Trump’s new social media platform could face legal issues after allegedly scamming code


Prior to his stint as ruler of the free world, former President Donald Trump made his fortune by putting his name on buildings that others had constructed.

Now he is accused of doing the same with his social media platform.

Users who were able to access and create accounts on a beta version of Trump’s “TRUTH Social” via a backdoor immediately noticed that it looked eerily like Mastodon, an alternative social network known for its focus on privacy and values. of “freedom of expression”.

Company founder and lead developer Eugen Rochko pointed out to VICE News motherboard that the error message on Trump’s new social platform used his site’s elephant mascot. In fact, a user even has took a screenshot of the website’s HTML code which explicitly mentioned Mastodon, leading many to assume that he had lifted the company’s code directly.

This is not necessarily unusual – Mastodon is open source software (licensed under AGPLv3, in particular) that allows other sites to create modified versions of its technology, called “forks”, provided they comply with a set of specific rules. This is where Trump’s latest venture seems to have gone wrong: TRUTH Social’s terms of service state that “all source code” is proprietary, despite the fact that Mastodon requires anyone using its code base to recognize it. ‘where its software comes from and does any copied code. Public.

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Rochko later told political news site Talking Points Memo that he planned to bring in a lawyer and left the door open to prosecutions against Trump and his new media company if they did not follow the rules of service. of his business.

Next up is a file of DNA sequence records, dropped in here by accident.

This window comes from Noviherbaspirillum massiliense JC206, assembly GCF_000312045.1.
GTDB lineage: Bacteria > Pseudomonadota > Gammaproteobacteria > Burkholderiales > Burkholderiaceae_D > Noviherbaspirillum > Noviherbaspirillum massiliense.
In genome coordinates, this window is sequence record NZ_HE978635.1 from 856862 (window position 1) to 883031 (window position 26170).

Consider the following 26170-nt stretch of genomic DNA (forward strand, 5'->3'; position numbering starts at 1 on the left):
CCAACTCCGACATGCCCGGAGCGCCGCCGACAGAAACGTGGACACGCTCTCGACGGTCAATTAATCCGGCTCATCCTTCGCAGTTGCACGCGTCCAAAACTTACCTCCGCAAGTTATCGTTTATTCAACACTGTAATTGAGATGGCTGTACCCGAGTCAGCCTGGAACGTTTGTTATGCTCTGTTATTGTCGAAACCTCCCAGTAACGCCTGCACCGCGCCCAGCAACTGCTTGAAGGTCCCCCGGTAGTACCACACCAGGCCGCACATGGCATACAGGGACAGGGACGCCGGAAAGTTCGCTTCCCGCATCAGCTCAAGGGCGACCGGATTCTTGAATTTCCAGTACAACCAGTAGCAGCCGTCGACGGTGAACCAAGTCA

“I intend to seek legal advice on the situation,” he told the outlet. “Respecting our AGPLv3 license is very important to me, because it is the only basis on which I and other developers are willing to offer years of work for free,” he added.

The former commander-in-chief on Wednesday announced the company in particularly Trumpian terms, writing in a statement that he hoped to create a “rival of the liberal media consortium” and “counter Big Tech.”

It was immediately clear that Trump’s ban on other more established social media sites played a role in pushing him to create a new platform – especially Twitter. The former president had at one point more than 88 million followers on the site, regularly moving markets and influencing foreign policy through his pithy reflections on the news. But he was kicked out of Twitter – and Facebook – in the wake of the Jan.6 Capitol riot, and never quite regained his online audience despite several failed attempts to create workarounds and even a short blog.

“We live in a world where the Taliban have a big Twitter presence, but your favorite US president has been silenced,” Trump said in a statement announcing Social Truth. “Everyone asks me why no one is resisting Big Tech. Well, we will be soon!”

Learn more about TRUTH Social and Trump’s new media venture:

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